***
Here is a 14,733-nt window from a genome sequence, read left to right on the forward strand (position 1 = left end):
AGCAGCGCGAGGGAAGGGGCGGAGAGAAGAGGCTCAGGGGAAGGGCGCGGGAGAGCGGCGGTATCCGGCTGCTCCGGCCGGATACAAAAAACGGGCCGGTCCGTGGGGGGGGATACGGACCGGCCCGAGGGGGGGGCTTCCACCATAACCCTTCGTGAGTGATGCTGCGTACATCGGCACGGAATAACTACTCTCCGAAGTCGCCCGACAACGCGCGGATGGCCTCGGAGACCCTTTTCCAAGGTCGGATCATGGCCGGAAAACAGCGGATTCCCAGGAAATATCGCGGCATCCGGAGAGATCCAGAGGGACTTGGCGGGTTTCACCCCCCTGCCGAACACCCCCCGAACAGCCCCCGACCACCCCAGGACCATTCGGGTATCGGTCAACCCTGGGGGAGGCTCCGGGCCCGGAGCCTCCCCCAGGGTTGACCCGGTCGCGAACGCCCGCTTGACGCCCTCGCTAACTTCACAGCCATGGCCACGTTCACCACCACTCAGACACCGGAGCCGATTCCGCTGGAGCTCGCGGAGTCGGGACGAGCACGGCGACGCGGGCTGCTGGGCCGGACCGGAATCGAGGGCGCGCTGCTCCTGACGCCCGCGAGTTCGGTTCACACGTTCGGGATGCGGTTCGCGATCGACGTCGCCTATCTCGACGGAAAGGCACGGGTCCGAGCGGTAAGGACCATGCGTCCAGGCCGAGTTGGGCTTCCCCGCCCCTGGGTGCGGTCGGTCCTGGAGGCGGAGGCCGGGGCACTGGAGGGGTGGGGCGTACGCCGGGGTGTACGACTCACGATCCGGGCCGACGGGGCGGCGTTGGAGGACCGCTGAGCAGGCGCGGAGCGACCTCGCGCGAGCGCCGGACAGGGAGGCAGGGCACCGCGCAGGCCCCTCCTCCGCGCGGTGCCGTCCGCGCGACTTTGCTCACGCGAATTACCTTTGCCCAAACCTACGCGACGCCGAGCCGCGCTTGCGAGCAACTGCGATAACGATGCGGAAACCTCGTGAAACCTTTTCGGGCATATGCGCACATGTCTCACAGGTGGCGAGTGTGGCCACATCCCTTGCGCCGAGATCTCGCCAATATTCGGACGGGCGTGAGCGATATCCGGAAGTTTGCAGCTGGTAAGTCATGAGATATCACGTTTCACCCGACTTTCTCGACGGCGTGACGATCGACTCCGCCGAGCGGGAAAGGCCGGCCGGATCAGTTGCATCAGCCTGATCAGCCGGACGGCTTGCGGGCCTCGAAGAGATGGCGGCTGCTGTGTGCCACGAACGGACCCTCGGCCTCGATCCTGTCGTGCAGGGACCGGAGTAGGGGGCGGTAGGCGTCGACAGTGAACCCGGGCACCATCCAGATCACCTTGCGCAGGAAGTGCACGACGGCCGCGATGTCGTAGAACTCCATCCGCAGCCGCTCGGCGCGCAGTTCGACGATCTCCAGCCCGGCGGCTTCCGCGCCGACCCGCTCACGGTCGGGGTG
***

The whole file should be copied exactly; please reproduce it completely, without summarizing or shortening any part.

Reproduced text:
Here is a 14,733-nt window from a genome sequence, read left to right on the forward strand (position 1 = left end):
AGCAGCGCGAGGGAAGGGGCGGAGAGAAGAGGCTCAGGGGAAGGGCGCGGGAGAGCGGCGGTATCCGGCTGCTCCGGCCGGATACAAAAAACGGGCCGGTCCGTGGGGGGGGATACGGACCGGCCCGAGGGGGGGGCTTCCACCATAACCCTTCGTGAGTGATGCTGCGTACATCGGCACGGAATAACTACTCTCCGAAGTCGCCCGACAACGCGCGGATGGCCTCGGAGACCCTTTTCCAAGGTCGGATCATGGCCGGAAAACAGCGGATTCCCAGGAAATATCGCGGCATCCGGAGAGATCCAGAGGGACTTGGCGGGTTTCACCCCCCTGCCGAACACCCCCCGAACAGCCCCCGACCACCCCAGGACCATTCGGGTATCGGTCAACCCTGGGGGAGGCTCCGGGCCCGGAGCCTCCCCCAGGGTTGACCCGGTCGCGAACGCCCGCTTGACGCCCTCGCTAACTTCACAGCCATGGCCACGTTCACCACCACTCAGACACCGGAGCCGATTCCGCTGGAGCTCGCGGAGTCGGGACGAGCACGGCGACGCGGGCTGCTGGGCCGGACCGGAATCGAGGGCGCGCTGCTCCTGACGCCCGCGAGTTCGGTTCACACGTTCGGGATGCGGTTCGCGATCGACGTCGCCTATCTCGACGGAAAGGCACGGGTCCGAGCGGTAAGGACCATGCGTCCAGGCCGAGTTGGGCTTCCCCGCCCCTGGGTGCGGTCGGTCCTGGAGGCGGAGGCCGGGGCACTGGAGGGGTGGGGCGTACGCCGGGGTGTACGACTCACGATCCGGGCCGACGGGGCGGCGTTGGAGGACCGCTGAGCAGGCGCGGAGCGACCTCGCGCGAGCGCCGGACAGGGAGGCAGGGCACCGCGCAGGCCCCTCCTCCGCGCGGTGCCGTCCGCGCGACTTTGCTCACGCGAATTACCTTTGCCCAAACCTACGCGACGCCGAGCCGCGCTTGCGAGCAACTGCGATAACGATGCGGAAACCTCGTGAAACCTTTTCGGGCATATGCGCACATGTCTCACAGGTGGCGAGTGTGGCCACATCCCTTGCGCCGAGATCTCGCCAATATTCGGACGGGCGTGAGCGATATCCGGAAGTTTGCAGCTGGTAAGTCATGAGATATCACGTTTCACCCGACTTTCTCGACGGCGTGACGATCGACTCCGCCGAGCGGGAAAGGCCGGCCGGATCAGTTGCATCAGCCTGATCAGCCGGACGGCTTGCGGGCCTCGAAGAGATGGCGGCTGCTGTGTGCCACGAACGGACCCTCGGCCTCGATCCTGTCGTGCAGGGACCGGAGTAGGGGGCGGTAGGCGTCGACAGTGAACCCGGGCACCATCCAGATCACCTTGCGCAGGAAGTGCACGACGGCCGCGATGTCGTAGAACTCCATCCGCAGCCGCTCGGCGCGCAGTTCGACGATCTCCAGCCCGGCGGCTTCCGCGCCGACCCGCTCACGGTCGGGGTG